Every keeper makes mistakes; this frequently leads to goals. A goalkeeper needs to hold the confidence in their ability to overcome such disappointment. Failure to maintain that confidence means hesitation in decision making, and the likelihood of conceding more goals.
Finally, a mistake by a keeper is never hidden in the way it may well be in another player. Further, while a midfielder will need to get straight back into the action, the nature of goalkeeping means there is an opportunity to dwell on errors. Thus, a keeper must be able to live in the now, and not think forward to the probable defeat to which they have contributed, nor the error they have made.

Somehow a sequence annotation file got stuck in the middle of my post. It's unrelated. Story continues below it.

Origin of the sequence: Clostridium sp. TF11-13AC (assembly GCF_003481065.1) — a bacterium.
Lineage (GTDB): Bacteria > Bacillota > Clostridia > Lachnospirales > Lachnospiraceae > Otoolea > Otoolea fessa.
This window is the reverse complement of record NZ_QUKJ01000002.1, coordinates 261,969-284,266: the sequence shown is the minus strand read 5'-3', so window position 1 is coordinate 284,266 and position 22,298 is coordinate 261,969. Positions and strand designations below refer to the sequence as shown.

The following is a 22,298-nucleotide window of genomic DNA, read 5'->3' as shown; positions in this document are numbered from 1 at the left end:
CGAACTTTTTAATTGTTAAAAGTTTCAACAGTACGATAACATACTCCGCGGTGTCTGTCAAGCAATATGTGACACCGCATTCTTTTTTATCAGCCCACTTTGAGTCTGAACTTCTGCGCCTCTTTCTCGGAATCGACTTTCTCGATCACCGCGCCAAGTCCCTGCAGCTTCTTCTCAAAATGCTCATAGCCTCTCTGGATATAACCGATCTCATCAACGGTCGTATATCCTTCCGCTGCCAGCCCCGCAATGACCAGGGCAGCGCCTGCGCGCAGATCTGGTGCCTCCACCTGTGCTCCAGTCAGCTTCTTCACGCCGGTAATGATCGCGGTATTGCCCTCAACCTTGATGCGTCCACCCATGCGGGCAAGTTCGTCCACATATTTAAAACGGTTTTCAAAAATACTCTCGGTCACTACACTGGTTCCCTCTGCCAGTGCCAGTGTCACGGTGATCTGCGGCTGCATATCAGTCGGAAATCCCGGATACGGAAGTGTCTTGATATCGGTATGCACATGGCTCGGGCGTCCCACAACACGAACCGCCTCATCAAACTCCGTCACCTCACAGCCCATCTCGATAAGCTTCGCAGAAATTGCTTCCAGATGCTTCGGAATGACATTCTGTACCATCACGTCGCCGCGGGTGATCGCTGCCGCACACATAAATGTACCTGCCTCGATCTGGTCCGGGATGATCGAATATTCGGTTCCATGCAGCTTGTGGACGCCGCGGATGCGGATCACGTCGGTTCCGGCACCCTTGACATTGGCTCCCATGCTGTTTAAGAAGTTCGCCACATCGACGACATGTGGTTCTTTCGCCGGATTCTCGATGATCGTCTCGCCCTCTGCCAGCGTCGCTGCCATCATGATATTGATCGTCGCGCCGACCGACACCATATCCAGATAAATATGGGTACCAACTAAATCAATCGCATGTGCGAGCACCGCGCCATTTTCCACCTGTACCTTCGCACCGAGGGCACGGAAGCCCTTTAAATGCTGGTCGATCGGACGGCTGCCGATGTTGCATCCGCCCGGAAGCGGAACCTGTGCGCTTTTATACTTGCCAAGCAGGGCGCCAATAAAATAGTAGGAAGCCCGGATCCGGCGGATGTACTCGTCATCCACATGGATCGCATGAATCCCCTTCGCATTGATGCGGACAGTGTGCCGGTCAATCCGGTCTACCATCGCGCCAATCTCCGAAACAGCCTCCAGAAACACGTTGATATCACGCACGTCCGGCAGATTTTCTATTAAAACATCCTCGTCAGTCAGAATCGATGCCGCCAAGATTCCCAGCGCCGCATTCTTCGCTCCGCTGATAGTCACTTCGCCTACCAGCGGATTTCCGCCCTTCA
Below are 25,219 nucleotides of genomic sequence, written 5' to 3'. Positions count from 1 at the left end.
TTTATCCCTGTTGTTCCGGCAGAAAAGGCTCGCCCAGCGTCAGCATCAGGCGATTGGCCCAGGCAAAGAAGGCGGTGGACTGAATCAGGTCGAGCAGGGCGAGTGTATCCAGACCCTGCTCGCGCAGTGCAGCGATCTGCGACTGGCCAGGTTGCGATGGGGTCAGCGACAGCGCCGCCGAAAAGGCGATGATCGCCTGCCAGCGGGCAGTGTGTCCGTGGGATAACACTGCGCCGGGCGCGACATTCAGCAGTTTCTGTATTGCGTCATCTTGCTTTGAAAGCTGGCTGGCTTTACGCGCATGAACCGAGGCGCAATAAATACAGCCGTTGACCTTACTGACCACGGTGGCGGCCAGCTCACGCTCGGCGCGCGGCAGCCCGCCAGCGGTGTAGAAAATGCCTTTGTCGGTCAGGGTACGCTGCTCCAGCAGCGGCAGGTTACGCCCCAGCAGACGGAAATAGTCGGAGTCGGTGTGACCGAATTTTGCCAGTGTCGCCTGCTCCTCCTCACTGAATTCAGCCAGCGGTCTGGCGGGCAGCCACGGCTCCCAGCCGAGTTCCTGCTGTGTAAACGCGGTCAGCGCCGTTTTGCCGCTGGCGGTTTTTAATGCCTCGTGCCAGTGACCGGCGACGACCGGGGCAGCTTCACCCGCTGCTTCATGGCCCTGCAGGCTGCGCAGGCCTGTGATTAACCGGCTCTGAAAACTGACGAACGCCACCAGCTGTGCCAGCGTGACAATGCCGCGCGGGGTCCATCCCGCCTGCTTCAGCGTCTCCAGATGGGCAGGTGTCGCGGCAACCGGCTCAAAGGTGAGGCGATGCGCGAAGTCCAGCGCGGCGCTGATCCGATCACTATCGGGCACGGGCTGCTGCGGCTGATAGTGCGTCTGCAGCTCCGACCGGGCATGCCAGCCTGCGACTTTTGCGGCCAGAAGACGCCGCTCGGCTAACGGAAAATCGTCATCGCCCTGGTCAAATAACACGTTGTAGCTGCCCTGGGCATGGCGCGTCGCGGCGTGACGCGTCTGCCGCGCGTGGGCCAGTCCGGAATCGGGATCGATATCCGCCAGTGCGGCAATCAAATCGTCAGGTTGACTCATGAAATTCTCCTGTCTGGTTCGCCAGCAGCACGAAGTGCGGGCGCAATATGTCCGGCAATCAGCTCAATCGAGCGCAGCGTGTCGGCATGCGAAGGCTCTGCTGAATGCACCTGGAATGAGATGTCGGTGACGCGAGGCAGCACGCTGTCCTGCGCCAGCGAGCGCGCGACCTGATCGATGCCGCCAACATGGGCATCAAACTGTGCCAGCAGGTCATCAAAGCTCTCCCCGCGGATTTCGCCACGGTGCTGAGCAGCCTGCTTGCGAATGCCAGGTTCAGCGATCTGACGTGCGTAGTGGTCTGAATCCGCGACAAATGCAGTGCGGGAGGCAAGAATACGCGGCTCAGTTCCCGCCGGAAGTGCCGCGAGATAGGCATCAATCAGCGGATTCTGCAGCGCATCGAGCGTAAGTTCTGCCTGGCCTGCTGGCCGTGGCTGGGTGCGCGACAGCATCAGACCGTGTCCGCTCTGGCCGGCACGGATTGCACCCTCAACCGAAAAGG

Defenders must share some of the mental strength of goalkeepers. A mistake by them may also lead to a goal. Mistakes occur more regularly when players are physically tired.
Defenders run more than goalkeepers, and mistakes they make are more damaging than those by players who perform further forward. Thus, for the defense, concentration is the key mental skill they require.
Defense remains unglamorous, although this is changing. Attacking players still generally cost much more on the professional transfer markets. Yet, plenty of top coaches will argue that without a solid defense, winning trophies is very, very hard. Therefore, a defender must hold high self-esteem, to recognise their value to the team even when it might not be as recognised as that of, say, a star striker.